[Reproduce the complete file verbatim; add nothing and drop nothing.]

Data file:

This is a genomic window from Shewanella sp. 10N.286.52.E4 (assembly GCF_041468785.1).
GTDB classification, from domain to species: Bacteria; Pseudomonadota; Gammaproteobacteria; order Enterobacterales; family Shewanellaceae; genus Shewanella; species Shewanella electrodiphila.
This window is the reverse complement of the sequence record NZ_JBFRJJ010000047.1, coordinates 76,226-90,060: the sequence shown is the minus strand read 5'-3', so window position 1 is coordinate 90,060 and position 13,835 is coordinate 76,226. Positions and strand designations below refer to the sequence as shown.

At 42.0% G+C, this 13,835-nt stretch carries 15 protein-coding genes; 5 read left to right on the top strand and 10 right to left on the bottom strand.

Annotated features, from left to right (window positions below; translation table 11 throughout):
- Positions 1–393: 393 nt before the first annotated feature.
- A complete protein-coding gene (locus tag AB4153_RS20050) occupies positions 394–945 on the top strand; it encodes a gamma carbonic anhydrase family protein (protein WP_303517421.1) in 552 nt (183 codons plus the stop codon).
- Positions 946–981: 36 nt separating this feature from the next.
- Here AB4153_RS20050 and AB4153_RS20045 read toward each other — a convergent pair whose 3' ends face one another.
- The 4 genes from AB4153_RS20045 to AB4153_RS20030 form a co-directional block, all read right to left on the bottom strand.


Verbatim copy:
This is a genomic window from Shewanella sp. 10N.286.52.E4 (assembly GCF_041468785.1).
GTDB classification, from domain to species: Bacteria; Pseudomonadota; Gammaproteobacteria; order Enterobacterales; family Shewanellaceae; genus Shewanella; species Shewanella electrodiphila.
This window is the reverse complement of the sequence record NZ_JBFRJJ010000047.1, coordinates 76,226-90,060: the sequence shown is the minus strand read 5'-3', so window position 1 is coordinate 90,060 and position 13,835 is coordinate 76,226. Positions and strand designations below refer to the sequence as shown.

At 42.0% G+C, this 13,835-nt stretch carries 15 protein-coding genes; 5 read left to right on the top strand and 10 right to left on the bottom strand.

Annotated features, from left to right (window positions below; translation table 11 throughout):
- Positions 1–393: 393 nt before the first annotated feature.
- A complete protein-coding gene (locus tag AB4153_RS20050) occupies positions 394–945 on the top strand; it encodes a gamma carbonic anhydrase family protein (protein WP_303517421.1) in 552 nt (183 codons plus the stop codon).
- Positions 946–981: 36 nt separating this feature from the next.
- Here AB4153_RS20050 and AB4153_RS20045 read toward each other — a convergent pair whose 3' ends face one another.
- The 4 genes from AB4153_RS20045 to AB4153_RS20030 form a co-directional block, all read right to left on the bottom strand.